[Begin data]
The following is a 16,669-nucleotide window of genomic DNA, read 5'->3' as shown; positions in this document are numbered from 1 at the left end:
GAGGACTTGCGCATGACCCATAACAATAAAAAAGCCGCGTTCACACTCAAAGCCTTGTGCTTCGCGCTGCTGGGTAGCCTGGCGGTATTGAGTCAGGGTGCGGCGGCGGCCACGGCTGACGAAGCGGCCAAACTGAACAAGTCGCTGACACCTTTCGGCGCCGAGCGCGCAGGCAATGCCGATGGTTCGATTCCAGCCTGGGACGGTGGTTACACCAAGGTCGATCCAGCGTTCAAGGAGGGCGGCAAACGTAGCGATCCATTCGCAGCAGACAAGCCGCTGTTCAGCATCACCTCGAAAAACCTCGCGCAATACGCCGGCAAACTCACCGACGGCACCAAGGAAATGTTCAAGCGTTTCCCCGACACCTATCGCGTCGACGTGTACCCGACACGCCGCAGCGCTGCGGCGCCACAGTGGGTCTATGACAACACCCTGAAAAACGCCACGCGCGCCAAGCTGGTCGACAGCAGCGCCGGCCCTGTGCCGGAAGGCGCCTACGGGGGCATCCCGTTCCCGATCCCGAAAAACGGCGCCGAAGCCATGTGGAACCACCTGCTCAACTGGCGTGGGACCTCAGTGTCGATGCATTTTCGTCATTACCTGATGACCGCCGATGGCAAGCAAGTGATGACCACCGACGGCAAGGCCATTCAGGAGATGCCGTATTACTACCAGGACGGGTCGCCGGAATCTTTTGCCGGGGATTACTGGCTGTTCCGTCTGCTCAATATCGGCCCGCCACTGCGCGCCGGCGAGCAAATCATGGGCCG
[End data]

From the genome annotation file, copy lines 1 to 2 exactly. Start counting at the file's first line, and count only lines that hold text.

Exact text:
The following is a 16,669-nucleotide window of genomic DNA, read 5'->3' as shown; positions in this document are numbered from 1 at the left end:
GAGGACTTGCGCATGACCCATAACAATAAAAAAGCCGCGTTCACACTCAAAGCCTTGTGCTTCGCGCTGCTGGGTAGCCTGGCGGTATTGAGTCAGGGTGCGGCGGCGGCCACGGCTGACGAAGCGGCCAAACTGAACAAGTCGCTGACACCTTTCGGCGCCGAGCGCGCAGGCAATGCCGATGGTTCGATTCCAGCCTGGGACGGTGGTTACACCAAGGTCGATCCAGCGTTCAAGGAGGGCGGCAAACGTAGCGATCCATTCGCAGCAGACAAGCCGCTGTTCAGCATCACCTCGAAAAACCTCGCGCAATACGCCGGCAAACTCACCGACGGCACCAAGGAAATGTTCAAGCGTTTCCCCGACACCTATCGCGTCGACGTGTACCCGACACGCCGCAGCGCTGCGGCGCCACAGTGGGTCTATGACAACACCCTGAAAAACGCCACGCGCGCCAAGCTGGTCGACAGCAGCGCCGGCCCTGTGCCGGAAGGCGCCTACGGGGGCATCCCGTTCCCGATCCCGAAAAACGGCGCCGAAGCCATGTGGAACCACCTGCTCAACTGGCGTGGGACCTCAGTGTCGATGCATTTTCGTCATTACCTGATGACCGCCGATGGCAAGCAAGTGATGACCACCGACGGCAAGGCCATTCAGGAGATGCCGTATTACTACCAGGACGGGTCGCCGGAATCTTTTGCCGGGGATTACTGGCTGTTCCGTCTGCTCAATATCGGCCCGCCACTGCGCGCCGGCGAGCAAATCATGGGCCG